Next Pathway believes it is everyone’s responsibility to do their best in the prevention of COVID-19. As the virus continues to grow at an exponential speed, we wanted to take a moment to reflect on the importance of working remotely and how to combat community spread.
As we are sure many have read, we are strong believers in the “flatten the curve” mindset. This focuses on reducing the spread by self-isolating to limit the number of person interactions you have during your day. This may sound extreme, but this has become the new normal in recent days. There are a number of strategies we as a business can enact to make sure we’re doing our part to limit the virus from spreading.
1. Mandatory “work-from-home” policy
Here at Next Pathway, our number one priority is the health and safety of our employees and clients. Implementing a mandatory work from home policy ensures our community remains safe and risk-free.
Working from home has been a common practice amongst several companies such as Google, Microsoft and the vast start up community Canada holds. It is an opportunity to allow employees to connect anywhere with the flexibility of working from the safety of their own home.
It is evident that shifting to a “work from home” policy will become the new normal over the next several weeks amid the spread of COVID-19. With Prime Minister Justin Trudeau announcing Canada will be officially closing its borders, and the Province of Ontario now being in a state of emergency and the Canadian Government set to provide a $82B aid package to help Canadians through COVID-19; it is more important now than ever, that we focus on remaining calm, taking all appropriate measures to prevent the spread of COVID-19.
As mentioned earlier, “flatten the curve” mindset is the most important for times like this to minimize continued spread of COVID-19. Referring to the fantastic analysis researcher Tomas Pueyo has conducted, we have included a few graphs below that will paint a clearer picture on why it is the most important measure to take right now.
Chart below shows analysis of Western countries growing at exponential growth rates and some countries doubling every 2 days.
Although majority of infections are mild, there is still a percentage of the population who will be severely impacted. Around 20% of cases require hospitalization, 5% of cases require the Intensive Care Unit (ICU), and around 2.5% require very intense help with ventilators or ECMO (extra-corporeal oxygenation).
We all need to do our part to self-isolate and practice social distancing to ensure we are getting one step closer to decelerating the virus.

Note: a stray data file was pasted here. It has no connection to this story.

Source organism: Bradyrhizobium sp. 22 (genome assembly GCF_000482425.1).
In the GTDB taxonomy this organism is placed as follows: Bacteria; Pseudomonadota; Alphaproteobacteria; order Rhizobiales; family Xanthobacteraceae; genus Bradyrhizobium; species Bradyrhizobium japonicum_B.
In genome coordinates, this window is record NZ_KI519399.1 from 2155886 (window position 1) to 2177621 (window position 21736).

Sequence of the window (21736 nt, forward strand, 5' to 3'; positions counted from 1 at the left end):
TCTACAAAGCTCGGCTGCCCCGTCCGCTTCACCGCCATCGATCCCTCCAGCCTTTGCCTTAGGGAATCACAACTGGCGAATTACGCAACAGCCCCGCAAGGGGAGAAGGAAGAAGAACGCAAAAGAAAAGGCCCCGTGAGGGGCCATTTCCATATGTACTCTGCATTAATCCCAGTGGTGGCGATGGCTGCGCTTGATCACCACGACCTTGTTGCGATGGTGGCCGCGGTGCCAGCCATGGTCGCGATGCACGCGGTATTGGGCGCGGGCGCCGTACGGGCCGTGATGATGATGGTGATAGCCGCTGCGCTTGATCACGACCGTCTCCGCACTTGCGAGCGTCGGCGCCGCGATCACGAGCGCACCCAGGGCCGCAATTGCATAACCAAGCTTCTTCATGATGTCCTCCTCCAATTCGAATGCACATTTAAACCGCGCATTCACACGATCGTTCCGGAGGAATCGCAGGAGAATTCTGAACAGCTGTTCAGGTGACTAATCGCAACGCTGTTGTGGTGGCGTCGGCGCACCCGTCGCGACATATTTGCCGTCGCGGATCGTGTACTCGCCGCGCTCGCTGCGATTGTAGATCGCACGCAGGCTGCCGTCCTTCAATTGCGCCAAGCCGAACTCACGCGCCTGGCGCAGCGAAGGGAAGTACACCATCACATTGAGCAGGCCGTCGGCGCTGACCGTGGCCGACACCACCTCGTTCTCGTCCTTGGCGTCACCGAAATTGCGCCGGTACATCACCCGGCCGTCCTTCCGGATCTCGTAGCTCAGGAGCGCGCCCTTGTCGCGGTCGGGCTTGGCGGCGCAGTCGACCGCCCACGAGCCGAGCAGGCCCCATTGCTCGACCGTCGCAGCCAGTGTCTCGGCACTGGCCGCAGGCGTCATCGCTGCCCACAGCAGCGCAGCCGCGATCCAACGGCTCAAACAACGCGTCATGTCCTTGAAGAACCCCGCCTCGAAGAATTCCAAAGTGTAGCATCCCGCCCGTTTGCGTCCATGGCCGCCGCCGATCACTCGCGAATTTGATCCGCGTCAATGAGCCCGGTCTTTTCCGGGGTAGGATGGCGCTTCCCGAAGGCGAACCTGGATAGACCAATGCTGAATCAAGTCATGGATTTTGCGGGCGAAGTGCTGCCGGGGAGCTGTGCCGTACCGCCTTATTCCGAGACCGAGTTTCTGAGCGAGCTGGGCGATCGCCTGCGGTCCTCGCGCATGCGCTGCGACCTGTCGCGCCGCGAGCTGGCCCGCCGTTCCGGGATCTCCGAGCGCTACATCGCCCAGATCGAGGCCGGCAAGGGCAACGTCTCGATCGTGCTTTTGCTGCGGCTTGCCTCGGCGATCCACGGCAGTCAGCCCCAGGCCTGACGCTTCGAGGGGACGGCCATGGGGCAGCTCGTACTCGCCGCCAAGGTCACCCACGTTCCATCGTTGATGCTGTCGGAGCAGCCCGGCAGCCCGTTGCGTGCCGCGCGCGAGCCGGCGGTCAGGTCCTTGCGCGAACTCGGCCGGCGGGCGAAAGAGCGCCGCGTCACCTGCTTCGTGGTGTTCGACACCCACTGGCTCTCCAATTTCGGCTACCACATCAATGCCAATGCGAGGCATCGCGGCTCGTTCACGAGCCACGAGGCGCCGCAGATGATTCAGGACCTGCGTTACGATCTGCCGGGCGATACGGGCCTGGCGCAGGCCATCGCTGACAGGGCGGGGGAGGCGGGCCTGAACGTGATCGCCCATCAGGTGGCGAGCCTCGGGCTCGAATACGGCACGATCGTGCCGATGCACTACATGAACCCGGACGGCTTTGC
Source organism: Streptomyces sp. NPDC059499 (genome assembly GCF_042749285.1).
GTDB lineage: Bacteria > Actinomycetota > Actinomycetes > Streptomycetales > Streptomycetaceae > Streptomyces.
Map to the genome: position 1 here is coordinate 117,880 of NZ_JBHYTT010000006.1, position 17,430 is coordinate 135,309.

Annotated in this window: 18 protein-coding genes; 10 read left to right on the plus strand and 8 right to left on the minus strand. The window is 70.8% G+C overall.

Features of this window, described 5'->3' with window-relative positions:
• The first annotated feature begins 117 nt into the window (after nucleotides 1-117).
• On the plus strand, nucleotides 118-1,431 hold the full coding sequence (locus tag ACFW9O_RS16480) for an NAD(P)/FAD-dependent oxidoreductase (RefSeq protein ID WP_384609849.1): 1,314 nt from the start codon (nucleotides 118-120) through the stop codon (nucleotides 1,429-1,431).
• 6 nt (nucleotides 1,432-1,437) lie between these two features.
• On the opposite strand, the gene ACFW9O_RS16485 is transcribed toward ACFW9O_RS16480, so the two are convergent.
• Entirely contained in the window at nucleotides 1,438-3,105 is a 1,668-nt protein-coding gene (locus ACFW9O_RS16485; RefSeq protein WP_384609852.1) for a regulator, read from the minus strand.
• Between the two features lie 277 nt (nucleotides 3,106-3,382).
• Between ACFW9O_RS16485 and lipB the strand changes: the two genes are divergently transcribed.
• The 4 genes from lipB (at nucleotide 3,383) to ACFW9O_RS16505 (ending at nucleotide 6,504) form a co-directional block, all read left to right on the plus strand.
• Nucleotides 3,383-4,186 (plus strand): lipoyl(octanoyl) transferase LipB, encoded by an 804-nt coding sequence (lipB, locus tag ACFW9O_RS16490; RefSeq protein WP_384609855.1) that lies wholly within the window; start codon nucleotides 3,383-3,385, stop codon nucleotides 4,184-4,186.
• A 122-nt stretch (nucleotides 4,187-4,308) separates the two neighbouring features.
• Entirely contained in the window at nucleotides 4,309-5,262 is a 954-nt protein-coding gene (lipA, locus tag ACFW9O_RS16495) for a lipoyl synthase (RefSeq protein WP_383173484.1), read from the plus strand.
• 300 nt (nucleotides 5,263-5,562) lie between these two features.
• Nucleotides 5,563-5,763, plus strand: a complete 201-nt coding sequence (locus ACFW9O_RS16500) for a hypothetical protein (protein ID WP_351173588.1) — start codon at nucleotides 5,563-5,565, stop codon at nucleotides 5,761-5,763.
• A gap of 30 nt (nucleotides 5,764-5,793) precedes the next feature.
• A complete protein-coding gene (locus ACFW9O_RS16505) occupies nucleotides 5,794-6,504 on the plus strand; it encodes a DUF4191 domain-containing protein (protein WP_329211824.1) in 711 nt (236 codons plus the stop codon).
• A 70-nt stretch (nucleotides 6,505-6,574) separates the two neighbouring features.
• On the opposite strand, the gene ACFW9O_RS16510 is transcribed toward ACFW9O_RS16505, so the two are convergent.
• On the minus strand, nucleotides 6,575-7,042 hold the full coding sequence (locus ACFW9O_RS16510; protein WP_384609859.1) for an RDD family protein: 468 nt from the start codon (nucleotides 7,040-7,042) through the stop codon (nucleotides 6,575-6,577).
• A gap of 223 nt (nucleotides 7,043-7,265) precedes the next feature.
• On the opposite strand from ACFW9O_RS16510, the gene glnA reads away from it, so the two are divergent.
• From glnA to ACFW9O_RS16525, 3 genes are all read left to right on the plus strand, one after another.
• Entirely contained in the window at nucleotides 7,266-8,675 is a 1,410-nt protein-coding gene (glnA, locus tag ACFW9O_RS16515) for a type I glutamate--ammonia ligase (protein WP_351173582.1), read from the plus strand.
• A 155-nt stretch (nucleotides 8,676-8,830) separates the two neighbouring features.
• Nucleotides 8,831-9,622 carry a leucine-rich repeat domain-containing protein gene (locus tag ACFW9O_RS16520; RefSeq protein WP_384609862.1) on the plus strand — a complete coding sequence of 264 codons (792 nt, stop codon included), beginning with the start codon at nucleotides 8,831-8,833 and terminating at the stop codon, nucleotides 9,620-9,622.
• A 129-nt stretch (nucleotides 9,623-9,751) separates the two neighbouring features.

2. Heavy use of collaboration technology
Our team will also continue to be in constant communication and interaction with one another to alleviate any feeling of isolation thanks to several tools we continue to leverage, including Zoom, Basecamp and Slack – to ensure we’re staying customer-focused and having a team-first feeling.
Video-conferencing via Zoom has become our staple for all internal and customer meetings. Slack is our go-to for all internal company communication and lastly, Basecamp to ensure all projects are moving in a fluid manner.
Thanks to the use of these technologies, our staff and clients are protected. We are in full communication with our clients and continue to connect on all ongoing projects.
For us, in these uncertain times, it’s business as… unusual.
3. Putting families first
We are all in this together. Which means, giving our employees the time and flexibility, they may need to ensure they feel safe. It is the responsibility of all business and community leaders to come together and support families and businesses every step of the way. Our entire management team has made it a priority to ensure all of our staff are informed of new global and Canadian healthcare updates, enacting best practices to ensure the health of their households, and assisting them wherever possible should they be experiencing any uncertainty or discomfort.
Over the next few weeks for Next Pathway, our future decision-making will be based on monitoring the news from the World Health Organization and Canadian health officials. For now, we believe the responsible thing to do is to support one another and keep our spirits up.